Post et al. (1999) outlined the elements of a plan for monitoring and verifying SCS at regional scales. The plan had four basic elements: (1) selection of landscape units suitable for measuring and monitoring SCS, (2) development of measurement protocols, (3) utilization of remote sensing information and simulation models, and (4) development of a methodology to scale up results to represent the entire SCS project. The selection of landscape units for measuring and monitoring SCS will depend on the general responsiveness of a region to SCS practices such as climate and soil properties, management history, and availability of research data. Further, an initial estimation is required on how many farms could be involved in a project. For example, Izaurralde et al. (1998) estimated that a project promising to deliver 500 Tg C in the form of SCS would require the participation of about 1000 farms. This assumed a conservative SCS rate of 1 Mg C ha-1 and an average farm size of 500 ha. This element will require the participation and interaction of regional agronomists, soil consultants, and farmer organizations who as a group can decide on the selection of the best pilot areas and the extent to which the results can be extrapolated.
Another element of the plan deals with the development of methods for detecting changes in SOC that would take place during several years after the implementation of an SCS practice. Changes in SOC can be detected as changes in stocks or fluxes. Changes in stocks can be calculated from direct measurements of SOC stocks present when the SCS practice is implemented and a number of years after its implementation. Eddy covariance methods can also be used to determine net ecosystem exchange, which is the difference between net primary productivity and soil respiration, and thus provide an indirect but accurate estimate of SOC change (Baldocchi and Wilson, 2001). Eddy covariance methods are attractive because they would provide estimates of SCS over fields, but their use will remain experimental until they prove their applicability for these types of projects. A methodology for direct measurement of SOC changes should include the following: (1) selection of sampling sites; (2) soil sampling protocols (depth and volume of sampling); (3) ancillary soil measurements (bulk density); (4) sample treatment and analyses; (5) ancillary field measurements (plant biomass and yield, plant residues, and soil erosion); and (6) calculation of results including adjustments for marginal costs of SCS. Details and examples for some of these components will be described in the next section.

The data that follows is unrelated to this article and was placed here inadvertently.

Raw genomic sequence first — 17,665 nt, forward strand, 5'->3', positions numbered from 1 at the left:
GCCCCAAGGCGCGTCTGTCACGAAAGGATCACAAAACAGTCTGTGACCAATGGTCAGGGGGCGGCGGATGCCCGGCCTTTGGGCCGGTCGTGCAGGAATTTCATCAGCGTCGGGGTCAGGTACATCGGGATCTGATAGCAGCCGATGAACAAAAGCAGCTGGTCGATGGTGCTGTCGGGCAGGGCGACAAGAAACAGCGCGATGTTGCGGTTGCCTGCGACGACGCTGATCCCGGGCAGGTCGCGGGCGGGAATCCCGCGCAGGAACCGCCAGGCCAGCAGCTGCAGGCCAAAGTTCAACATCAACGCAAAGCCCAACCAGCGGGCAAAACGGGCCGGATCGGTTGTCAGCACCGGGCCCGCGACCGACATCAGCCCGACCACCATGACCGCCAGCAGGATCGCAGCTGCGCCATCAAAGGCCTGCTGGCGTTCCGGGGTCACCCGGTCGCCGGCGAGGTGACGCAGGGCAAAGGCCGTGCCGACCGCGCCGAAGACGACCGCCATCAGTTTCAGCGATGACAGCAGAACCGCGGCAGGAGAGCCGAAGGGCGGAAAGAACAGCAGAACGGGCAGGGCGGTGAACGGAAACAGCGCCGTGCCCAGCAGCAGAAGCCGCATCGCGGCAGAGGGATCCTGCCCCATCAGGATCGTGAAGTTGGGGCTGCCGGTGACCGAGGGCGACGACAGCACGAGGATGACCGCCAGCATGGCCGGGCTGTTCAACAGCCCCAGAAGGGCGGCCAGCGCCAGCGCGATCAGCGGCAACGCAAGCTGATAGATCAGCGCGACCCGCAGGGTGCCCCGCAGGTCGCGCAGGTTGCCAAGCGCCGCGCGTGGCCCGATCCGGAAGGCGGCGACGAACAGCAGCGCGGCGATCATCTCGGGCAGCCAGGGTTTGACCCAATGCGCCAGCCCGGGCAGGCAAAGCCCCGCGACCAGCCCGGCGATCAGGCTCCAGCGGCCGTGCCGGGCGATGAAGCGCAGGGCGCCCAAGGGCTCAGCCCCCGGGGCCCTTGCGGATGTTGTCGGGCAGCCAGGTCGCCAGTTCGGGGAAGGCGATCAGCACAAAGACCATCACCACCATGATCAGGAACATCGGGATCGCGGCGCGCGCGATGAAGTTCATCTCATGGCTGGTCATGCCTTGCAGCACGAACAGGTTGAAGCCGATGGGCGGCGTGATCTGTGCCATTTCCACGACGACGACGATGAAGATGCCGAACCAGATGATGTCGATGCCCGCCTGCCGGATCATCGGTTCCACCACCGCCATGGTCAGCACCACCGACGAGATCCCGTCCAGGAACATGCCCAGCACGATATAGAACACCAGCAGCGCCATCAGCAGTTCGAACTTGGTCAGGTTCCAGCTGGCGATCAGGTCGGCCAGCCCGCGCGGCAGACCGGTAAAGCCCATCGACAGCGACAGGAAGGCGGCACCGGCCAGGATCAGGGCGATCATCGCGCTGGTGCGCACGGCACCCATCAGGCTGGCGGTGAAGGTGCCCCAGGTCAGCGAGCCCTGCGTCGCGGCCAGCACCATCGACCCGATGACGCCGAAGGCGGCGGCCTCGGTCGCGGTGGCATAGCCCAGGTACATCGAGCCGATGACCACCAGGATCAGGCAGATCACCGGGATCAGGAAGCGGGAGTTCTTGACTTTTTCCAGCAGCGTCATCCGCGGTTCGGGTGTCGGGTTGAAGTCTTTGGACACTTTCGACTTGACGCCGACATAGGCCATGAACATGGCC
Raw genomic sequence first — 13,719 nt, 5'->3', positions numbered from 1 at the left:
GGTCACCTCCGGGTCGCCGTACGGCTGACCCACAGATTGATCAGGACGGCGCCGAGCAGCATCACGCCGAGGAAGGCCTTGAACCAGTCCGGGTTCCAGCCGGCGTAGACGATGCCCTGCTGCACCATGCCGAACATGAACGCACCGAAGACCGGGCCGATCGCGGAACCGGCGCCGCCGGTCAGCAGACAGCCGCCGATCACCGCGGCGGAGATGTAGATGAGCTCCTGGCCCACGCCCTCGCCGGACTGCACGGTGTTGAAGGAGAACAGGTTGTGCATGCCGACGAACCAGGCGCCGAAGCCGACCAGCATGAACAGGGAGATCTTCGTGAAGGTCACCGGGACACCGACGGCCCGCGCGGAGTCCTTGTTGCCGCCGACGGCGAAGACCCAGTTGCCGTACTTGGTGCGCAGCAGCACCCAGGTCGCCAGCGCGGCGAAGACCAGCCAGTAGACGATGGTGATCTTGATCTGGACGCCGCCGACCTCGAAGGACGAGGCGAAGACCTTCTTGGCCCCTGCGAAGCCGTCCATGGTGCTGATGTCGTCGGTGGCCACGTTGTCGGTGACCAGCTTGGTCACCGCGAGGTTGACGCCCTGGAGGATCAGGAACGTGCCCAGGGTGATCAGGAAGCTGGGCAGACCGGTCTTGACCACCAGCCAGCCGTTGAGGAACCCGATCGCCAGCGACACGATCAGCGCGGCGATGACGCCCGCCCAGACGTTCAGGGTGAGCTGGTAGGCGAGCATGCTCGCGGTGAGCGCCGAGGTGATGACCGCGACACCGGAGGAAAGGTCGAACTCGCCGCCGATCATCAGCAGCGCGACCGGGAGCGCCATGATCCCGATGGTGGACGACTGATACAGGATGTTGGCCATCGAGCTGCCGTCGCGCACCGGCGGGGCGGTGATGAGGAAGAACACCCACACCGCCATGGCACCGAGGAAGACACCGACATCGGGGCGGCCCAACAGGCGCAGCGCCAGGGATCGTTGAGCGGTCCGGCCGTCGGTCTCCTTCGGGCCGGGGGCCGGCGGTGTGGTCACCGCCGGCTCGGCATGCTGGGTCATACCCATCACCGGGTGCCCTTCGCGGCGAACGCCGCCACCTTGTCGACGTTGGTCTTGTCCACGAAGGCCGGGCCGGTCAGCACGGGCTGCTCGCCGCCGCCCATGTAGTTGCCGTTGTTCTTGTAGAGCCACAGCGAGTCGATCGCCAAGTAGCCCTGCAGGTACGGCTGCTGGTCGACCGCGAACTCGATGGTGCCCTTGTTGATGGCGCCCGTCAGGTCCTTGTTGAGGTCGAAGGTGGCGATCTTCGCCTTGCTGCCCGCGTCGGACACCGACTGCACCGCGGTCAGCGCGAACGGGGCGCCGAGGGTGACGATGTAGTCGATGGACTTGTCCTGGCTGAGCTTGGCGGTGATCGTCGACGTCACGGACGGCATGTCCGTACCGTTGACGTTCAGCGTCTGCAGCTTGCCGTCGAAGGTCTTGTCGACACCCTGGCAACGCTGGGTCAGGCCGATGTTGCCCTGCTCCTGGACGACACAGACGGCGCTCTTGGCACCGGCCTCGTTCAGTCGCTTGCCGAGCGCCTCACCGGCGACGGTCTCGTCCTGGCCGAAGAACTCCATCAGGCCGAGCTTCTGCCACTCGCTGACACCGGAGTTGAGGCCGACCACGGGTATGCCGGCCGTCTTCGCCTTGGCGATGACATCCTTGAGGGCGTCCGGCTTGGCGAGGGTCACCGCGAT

Satellite remote sensing and simulation models have key roles in monitoring and predicting SCS at field scale and for extrapolating SCS from field to regional scales (Post et al., 1999). Remote sensing methods can be useful for monitoring net primary productivity, estimating crop yields and leaf area index (LAI), and — in combination with ground-based data — deriving maps of land cover and use history. Currently, however, it is not possible to directly estimate SOC stocks unless ground-based information on SOC values is available (Chen et al., 2000).
Simulation models have a key role to play in understanding and predicting SCS at project and regional scales. Currently, there are numerous soil and ecosystem models capable of describing SOC trajectories in response to varying climate, soil, and management conditions. McGill (1996) reviewed ten soil organic matter (SOM) models, and classified them in terms of their treatment of environmental (weather) drivers; temporal scale (day, month); vertical distribution (i.e., soil horizons); soil properties (clay content); and litter description (kinetic vs. biochemical). Subsequently, Smith et al. (1997) compared the performance of nine of them against 12 data sets from seven long-term experiments representing a range in land uses (grassland, cropland, woodland), climatic conditions within the temperate region, and treatments (nutrient sources and rotations). While no one model performed consistently better than the others across all data sets, a group of them (RothC, CANDY, DNDC, CENTURY, DAISY, and NCSOIL) had lower model errors than another group (SOMM, ITE, and Verberne). Well-tested models will be particularly useful not only for understanding interactions between biophysical and management variables but also for projecting SCS over large areas. The issue of upscaling is very important because it requires the integration of information from a variety of sources such as field measurements, geographic information systems and associated databases, computer models, and remote sensing.